— The History of Woman Suffrage, Volume V • Ida Husted Harper

... Colonel Starbottle. First, for his personality, as it would have been difficult to separate the Colonel's achievements from his individuality; second, for his oratorical abilities as a sympathetic pleader; and third, for his functions as the leading legal counsel for the Eureka Ditch Company versus the State of California. On his strictly legal performances in this issue I prefer not to speak; there were those who denied them, although the jury had accepted them in the ...
— Openings in the Old Trail • Bret Harte

... a meeting, and took counsel about the remainder of the journey: should they make their exit from the Pontus by sea or by land? and Lycon the Achaean got up and said: "I am astonished, sirs, that the generals do not endeavour to provide us more efficiently with provisions. These gifts of hospitality will not afford ...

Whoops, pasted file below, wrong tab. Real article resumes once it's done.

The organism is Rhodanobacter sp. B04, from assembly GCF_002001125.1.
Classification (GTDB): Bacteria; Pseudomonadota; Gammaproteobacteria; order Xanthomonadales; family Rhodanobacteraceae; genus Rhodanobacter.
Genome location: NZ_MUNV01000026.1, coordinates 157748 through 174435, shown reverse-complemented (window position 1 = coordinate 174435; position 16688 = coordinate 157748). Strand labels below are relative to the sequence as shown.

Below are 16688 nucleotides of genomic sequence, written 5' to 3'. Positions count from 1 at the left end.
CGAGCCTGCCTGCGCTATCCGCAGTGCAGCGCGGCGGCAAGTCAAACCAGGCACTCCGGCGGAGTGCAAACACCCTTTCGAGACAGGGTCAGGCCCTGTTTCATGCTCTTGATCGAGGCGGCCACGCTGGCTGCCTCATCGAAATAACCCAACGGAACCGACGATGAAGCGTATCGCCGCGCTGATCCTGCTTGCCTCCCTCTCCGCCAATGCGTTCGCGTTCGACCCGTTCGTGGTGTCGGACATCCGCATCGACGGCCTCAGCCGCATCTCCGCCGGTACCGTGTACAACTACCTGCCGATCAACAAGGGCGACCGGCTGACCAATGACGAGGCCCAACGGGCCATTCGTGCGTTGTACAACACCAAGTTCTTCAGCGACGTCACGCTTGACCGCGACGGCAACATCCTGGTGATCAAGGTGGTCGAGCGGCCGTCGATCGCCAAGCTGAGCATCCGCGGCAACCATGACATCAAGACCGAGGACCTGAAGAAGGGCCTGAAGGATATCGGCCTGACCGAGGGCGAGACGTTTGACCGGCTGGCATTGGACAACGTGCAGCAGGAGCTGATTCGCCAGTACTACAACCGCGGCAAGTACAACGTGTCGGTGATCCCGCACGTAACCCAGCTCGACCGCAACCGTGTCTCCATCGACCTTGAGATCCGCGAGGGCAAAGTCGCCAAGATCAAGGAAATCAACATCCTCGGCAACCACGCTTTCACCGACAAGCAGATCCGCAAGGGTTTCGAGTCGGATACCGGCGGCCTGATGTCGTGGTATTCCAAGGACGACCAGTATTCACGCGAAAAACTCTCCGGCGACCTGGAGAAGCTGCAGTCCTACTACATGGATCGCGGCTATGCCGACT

— Anabasis • Xenophon

... "brave settlers," and "brave women" who "cleared fields" and "made homes" in solitary places—Captain Scott who faced death all alone in terrifying storms of the Antarctic—what sustained them but the secret counsel of their inward spirits? And Jesus of Nazareth as he hung upon the cross—upon what did he rely, if not upon God and his own soul? The heroism of the soldier, even at its best, is more or less a fleshy, worldly thing. The heroism of these others is more and more ...
— Heroes in Peace - The 6th William Penn Lecture, May 9, 1920 • John Haynes Holmes

... She assembled her counsel to advise about the means of sending it: this cabinet was composed of one of her brothers and a sister, who were glad to divert themselves at the expense of those who deserved it. After having consulted ...
— The Memoirs of Count Grammont, Complete • Anthony Hamilton